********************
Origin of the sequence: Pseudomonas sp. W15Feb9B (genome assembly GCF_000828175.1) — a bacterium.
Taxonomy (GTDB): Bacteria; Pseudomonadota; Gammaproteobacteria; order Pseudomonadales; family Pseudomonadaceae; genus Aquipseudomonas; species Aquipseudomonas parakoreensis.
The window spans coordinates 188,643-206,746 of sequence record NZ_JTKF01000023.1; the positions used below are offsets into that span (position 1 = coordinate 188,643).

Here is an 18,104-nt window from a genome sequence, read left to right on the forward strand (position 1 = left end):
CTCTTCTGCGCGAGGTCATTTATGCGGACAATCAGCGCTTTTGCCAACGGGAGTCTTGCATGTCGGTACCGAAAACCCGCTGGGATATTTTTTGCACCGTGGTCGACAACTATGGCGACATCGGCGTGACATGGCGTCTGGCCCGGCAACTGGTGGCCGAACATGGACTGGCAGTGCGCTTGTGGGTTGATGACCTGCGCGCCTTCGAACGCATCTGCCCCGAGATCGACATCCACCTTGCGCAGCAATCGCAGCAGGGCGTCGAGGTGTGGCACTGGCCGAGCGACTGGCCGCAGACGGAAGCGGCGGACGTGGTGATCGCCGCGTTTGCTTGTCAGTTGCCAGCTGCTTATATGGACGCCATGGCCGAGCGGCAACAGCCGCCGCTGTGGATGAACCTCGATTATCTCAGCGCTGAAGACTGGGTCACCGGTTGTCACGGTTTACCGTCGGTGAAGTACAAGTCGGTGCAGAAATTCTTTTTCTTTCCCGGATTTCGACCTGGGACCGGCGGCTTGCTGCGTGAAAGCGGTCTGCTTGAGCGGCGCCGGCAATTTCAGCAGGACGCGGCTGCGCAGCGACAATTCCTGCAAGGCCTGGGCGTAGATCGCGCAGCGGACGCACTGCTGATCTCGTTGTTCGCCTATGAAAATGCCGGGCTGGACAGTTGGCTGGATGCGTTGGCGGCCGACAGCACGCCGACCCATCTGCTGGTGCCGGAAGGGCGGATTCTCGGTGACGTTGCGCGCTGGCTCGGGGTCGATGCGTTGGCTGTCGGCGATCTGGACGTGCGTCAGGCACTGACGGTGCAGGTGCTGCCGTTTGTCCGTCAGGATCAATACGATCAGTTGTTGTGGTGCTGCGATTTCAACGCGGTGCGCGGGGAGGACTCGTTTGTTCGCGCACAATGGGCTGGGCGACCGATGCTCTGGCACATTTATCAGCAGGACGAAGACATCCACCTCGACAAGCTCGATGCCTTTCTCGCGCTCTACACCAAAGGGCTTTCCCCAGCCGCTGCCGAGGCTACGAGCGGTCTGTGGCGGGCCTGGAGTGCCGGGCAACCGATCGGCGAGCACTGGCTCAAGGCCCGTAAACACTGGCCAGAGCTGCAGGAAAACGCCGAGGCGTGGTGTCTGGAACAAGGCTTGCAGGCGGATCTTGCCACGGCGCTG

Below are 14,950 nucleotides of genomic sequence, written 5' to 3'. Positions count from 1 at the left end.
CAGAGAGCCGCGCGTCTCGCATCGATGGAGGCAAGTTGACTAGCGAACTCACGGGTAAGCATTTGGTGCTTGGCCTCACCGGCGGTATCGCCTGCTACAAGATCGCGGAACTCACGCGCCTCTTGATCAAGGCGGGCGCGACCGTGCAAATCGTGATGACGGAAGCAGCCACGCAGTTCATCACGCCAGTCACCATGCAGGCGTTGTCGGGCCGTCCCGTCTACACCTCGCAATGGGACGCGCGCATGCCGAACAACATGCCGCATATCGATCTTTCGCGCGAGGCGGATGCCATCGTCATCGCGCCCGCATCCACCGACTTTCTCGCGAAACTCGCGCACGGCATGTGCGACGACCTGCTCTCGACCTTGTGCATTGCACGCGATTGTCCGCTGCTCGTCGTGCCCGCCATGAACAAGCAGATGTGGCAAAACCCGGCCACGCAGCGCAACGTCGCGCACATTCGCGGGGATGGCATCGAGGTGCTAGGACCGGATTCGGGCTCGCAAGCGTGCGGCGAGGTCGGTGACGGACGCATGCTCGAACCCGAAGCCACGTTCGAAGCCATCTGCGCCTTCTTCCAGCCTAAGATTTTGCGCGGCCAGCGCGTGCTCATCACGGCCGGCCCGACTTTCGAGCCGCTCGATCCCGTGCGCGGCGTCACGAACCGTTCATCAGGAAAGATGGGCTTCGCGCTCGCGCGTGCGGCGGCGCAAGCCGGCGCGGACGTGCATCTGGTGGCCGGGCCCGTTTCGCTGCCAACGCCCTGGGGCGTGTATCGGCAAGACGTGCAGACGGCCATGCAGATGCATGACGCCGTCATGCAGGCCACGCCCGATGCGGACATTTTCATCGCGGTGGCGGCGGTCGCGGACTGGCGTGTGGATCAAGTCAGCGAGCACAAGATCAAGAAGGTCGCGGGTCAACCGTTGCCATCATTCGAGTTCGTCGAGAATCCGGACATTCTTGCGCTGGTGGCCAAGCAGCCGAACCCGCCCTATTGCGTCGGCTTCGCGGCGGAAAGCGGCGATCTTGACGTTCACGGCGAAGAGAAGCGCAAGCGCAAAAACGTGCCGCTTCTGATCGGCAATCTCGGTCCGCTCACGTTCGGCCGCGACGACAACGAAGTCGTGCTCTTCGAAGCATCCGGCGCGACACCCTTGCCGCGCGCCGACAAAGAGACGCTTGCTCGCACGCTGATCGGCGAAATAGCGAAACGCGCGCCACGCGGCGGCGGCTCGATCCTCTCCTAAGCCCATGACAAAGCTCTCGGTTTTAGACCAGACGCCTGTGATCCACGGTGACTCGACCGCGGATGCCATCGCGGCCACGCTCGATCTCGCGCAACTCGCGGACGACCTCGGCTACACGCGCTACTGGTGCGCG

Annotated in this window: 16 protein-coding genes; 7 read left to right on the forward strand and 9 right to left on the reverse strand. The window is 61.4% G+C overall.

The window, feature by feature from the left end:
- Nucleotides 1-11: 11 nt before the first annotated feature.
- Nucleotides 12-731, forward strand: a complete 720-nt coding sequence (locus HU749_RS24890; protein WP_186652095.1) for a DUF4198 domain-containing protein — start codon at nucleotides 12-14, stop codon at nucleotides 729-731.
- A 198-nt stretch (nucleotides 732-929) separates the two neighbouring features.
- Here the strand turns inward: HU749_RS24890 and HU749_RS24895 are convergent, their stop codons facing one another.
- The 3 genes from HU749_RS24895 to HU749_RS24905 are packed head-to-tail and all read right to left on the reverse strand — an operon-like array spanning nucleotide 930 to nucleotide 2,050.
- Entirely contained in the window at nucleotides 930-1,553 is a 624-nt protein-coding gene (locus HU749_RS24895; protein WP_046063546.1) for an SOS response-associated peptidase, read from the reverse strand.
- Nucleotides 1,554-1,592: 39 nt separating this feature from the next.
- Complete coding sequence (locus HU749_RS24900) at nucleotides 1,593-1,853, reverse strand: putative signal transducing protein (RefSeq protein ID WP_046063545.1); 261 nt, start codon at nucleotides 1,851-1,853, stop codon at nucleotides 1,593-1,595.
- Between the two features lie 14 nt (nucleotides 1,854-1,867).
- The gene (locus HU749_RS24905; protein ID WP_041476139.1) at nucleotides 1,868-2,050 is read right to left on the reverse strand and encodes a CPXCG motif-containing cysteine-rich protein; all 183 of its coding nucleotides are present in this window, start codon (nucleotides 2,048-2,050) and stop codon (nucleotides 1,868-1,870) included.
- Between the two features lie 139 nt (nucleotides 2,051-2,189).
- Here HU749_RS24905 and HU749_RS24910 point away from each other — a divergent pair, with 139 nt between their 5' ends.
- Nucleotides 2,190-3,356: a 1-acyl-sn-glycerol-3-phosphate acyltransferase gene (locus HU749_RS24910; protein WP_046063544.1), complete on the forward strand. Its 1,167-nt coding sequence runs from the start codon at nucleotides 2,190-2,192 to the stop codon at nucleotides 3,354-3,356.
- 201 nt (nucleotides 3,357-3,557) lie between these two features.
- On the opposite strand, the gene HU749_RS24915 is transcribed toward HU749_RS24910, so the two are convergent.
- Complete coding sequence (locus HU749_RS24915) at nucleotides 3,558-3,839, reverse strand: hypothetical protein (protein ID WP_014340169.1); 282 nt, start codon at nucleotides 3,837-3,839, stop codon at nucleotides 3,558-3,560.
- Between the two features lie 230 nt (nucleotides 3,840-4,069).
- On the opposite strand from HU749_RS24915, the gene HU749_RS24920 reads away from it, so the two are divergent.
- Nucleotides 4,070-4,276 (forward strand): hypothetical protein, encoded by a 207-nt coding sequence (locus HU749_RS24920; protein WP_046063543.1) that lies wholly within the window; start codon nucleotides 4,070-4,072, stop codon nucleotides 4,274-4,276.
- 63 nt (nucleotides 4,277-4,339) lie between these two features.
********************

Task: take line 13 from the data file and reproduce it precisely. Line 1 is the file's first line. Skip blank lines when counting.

- Here the strand turns inward: HU749_RS24890 and HU749_RS24895 are convergent, their stop codons facing one another.